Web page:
“We’re over the hump,” the doctor assured us when she was discharged. But one day later Jenny was back in the old cycle of eating and purging.
I began noticing an occasional beer can in Jenny’s car. About the same time I read a startling fact: “People who suffer from bulimia also crave alcohol and are often depressed.”
“Jenny will destroy herself one way or the other,” a voice seemed to whisper.
One evening our younger daughter received a call from a bartender in the next city. “Come and pick up your sister Jenny. She’s in no condition to drive.”
It was then that Lee and I made the most difficult decision of our married life; we asked Jenny to leave home. I cried as I helped her pack her belongings. “How will she pay rent and buy food?” I asked Lee. He had no answer.
One morning the phone rang. “Mom?” Jenny’s voice sounded hollow. “I have nothing to live for. I’d be better off dead.”
My head pounded as I considered the implication of her words. “Jenny, you must get help.” My mind quickly ran through a list of people. I pounced on one name. “There’s a chaplain where I work. Why don’t you call him?”
Two days later, Jenny called. “I saw the chaplain. He said we’re not perfect, none of us. That’s why we need God’s help—and all the time I tried to be so perfect. When I wasn’t, I thought, What’s the use of trying?“
Jenny continued to eat and purge. She was extremely thin and at times she drank, but she assured me, “I’m doing the best I can.” She no longer talked about suicide.
One day Jenny went for a routine dental examination. Not knowing she had an eating disorder, the dentist said, “When you purge, the gastric juices eat away the enamel.
The enamel is thin on the inside of your teeth. I hope I can save them.”
Jenny asked me to meet her at the mall. “If I lose my teeth, I’ll kill myself,” she said. In the middle of the mall, we held hands and cried as I prepared for the worst.
This time Jenny turned to the Bible. “God says he will restore what the locust destroy” (Joel 2:25), she said. “Can I ask God to heal my teeth when I’m the one who ruined them?”
“Healing is a gift,” I said. “Yes, you can ask God to heal your teeth.” Soon the dentist began treatments to preserve the thinned enamel.
Every day was a struggle as Jenny relearned normal eating patterns. Often she slipped back into the old habit of gorging and purging. I stood by, cheering her better days and praying—on good days and bad.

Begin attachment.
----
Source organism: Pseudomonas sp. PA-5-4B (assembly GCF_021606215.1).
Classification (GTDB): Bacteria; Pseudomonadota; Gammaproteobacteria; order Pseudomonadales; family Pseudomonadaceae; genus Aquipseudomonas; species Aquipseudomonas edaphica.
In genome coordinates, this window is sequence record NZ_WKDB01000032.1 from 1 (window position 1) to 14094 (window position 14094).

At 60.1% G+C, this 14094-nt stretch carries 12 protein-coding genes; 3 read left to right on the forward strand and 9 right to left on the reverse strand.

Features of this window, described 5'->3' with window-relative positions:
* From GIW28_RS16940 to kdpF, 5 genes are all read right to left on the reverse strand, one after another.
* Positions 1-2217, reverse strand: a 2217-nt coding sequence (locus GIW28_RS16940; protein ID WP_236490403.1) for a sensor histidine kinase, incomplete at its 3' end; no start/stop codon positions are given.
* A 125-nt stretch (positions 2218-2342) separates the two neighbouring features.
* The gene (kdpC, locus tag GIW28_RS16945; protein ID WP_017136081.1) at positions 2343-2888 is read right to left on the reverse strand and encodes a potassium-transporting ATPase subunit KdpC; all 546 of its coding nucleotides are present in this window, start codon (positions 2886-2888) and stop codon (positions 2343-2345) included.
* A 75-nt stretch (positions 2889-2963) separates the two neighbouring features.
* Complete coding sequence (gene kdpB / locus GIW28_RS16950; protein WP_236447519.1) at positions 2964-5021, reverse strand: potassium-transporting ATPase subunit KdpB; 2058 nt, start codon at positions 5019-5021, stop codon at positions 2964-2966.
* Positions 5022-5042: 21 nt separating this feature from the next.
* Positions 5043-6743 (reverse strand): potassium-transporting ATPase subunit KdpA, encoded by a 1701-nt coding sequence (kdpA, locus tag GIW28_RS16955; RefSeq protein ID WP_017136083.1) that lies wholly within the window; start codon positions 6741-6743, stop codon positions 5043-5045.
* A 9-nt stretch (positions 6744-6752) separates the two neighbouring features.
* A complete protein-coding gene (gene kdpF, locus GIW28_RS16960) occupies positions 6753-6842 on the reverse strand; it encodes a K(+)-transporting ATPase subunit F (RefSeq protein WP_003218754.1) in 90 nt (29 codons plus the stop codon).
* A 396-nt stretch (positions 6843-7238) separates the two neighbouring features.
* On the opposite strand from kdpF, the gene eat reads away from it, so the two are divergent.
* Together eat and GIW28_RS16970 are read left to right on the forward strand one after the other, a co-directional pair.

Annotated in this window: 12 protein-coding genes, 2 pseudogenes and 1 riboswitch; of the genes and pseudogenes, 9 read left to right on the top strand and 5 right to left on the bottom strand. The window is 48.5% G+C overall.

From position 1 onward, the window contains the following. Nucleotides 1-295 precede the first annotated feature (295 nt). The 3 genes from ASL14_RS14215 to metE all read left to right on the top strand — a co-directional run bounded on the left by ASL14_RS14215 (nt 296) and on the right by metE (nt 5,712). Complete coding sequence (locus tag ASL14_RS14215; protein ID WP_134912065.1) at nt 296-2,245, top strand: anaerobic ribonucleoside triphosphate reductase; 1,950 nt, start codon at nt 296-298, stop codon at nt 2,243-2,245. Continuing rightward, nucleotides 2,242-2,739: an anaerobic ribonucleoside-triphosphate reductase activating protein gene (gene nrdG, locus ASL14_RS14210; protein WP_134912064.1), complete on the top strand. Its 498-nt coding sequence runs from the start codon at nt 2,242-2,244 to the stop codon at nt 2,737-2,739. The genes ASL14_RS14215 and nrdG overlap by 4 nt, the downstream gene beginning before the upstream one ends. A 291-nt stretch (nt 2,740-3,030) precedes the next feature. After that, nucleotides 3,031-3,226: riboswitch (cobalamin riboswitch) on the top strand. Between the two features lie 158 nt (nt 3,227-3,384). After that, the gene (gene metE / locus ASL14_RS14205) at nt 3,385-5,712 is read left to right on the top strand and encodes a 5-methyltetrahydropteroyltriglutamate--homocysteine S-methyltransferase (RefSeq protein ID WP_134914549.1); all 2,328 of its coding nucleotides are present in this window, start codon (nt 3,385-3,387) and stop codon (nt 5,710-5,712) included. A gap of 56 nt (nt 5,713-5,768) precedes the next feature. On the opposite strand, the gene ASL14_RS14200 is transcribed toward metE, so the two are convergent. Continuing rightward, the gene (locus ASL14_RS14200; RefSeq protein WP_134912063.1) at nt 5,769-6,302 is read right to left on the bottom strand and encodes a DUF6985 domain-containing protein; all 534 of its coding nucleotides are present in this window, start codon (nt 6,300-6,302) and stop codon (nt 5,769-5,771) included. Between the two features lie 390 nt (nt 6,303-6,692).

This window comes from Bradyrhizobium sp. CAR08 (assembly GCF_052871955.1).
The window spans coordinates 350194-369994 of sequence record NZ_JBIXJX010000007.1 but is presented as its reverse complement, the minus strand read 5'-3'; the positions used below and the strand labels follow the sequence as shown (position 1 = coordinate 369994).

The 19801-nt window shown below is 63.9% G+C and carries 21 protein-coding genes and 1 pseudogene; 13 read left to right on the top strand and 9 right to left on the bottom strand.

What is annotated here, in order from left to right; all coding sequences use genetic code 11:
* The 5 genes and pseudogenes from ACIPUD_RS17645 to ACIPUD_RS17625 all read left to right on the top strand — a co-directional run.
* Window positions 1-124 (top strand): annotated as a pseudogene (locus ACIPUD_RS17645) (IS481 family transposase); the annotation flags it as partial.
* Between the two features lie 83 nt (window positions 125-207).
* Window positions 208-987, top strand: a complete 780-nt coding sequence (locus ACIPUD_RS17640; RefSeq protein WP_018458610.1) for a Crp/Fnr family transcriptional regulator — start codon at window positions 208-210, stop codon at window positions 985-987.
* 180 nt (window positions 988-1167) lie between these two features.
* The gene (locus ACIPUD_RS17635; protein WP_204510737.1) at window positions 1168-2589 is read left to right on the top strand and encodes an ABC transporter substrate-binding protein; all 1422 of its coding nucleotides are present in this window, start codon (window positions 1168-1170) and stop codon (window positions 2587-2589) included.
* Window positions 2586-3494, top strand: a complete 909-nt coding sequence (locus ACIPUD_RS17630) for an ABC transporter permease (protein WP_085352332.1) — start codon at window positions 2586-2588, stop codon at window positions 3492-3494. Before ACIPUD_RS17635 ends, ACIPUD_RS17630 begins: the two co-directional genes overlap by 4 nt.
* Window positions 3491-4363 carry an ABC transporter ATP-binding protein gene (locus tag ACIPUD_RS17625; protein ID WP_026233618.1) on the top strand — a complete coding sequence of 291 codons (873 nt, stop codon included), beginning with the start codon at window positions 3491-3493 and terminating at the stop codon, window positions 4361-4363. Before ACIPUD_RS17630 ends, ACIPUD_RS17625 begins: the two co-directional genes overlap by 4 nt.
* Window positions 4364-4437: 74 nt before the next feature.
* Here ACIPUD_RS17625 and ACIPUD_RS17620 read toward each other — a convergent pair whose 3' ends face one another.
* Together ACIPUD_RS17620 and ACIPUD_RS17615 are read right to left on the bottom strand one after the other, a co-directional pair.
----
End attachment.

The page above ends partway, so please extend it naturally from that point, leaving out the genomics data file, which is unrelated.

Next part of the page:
One day she said, “Things are shaky, Mom, but God and I together, we’re going to make it. Keep praying!”
Thinking about the nights of prayer, the pain, and the struggles, it’s clear that praying for Jenny has drawn our family closer to God. Lee and I have learned to trust him more. Jenny has completely recovered from anorexia nervosa and bulimia. She is engaged in her profession and is a faithful attendee in her church.
Looking back I cry, but now I cry for joy.
Jewell Johnson is a freelance writer in Fountain Hills, Arizona.
Healing for Eating Disorders
Warning signs of eating disorders:
• Rapid weight loss
• Excessive exercising
• Toying with food during meals
• Use of diet pills, laxatives, or enemas
• Hair loss
• Distorted self-image
• Complaints of being “too fat”
• Denying hunger
• Poor sleeping habits
• Loss of menstrual cycle
• Going to the bathroom after eating to induce vomiting
• Complaints of feeling cold
• Alcohol or drug abuse
ChristianAnswers.net: “Is There Help for Eating Disorders?” (lists additional resources)
I’m Beautiful? Why Can’t I See It? Daily Encouragement to Promote Healthy Eating and Positive Self-Esteem
By Kimberly Davidson (Tate Publishing, 2006)
Hope, Help & Healing for Eating Disorders: A Whole-Person Approach to Treatment of Anorexia, Bulemia, and Disordered Eating
By Gregory L. Jantz (WaterBrook Press, 2010)
Mom, I Feel Fat: Becoming Your Daughter’s Ally in Developing a Healthy Body Image
By Sharon A. Hersh (Random House, 2001)
When Your Child Has an Eating Disorder: A Step-by-Step Workbook for Parents and Other Caregivers
By Abigail Natenshon (John Wiley & Sons, 1999)
Thin Enough: My Spiritual Journey Through the Living Death of an Eating Disorder
By Sheryle Cruse (New Hope Publishers, 2006)
Starved: Mercy For Eating Disorders
By Nancy Alcorn (WinePress Publishing, 2007)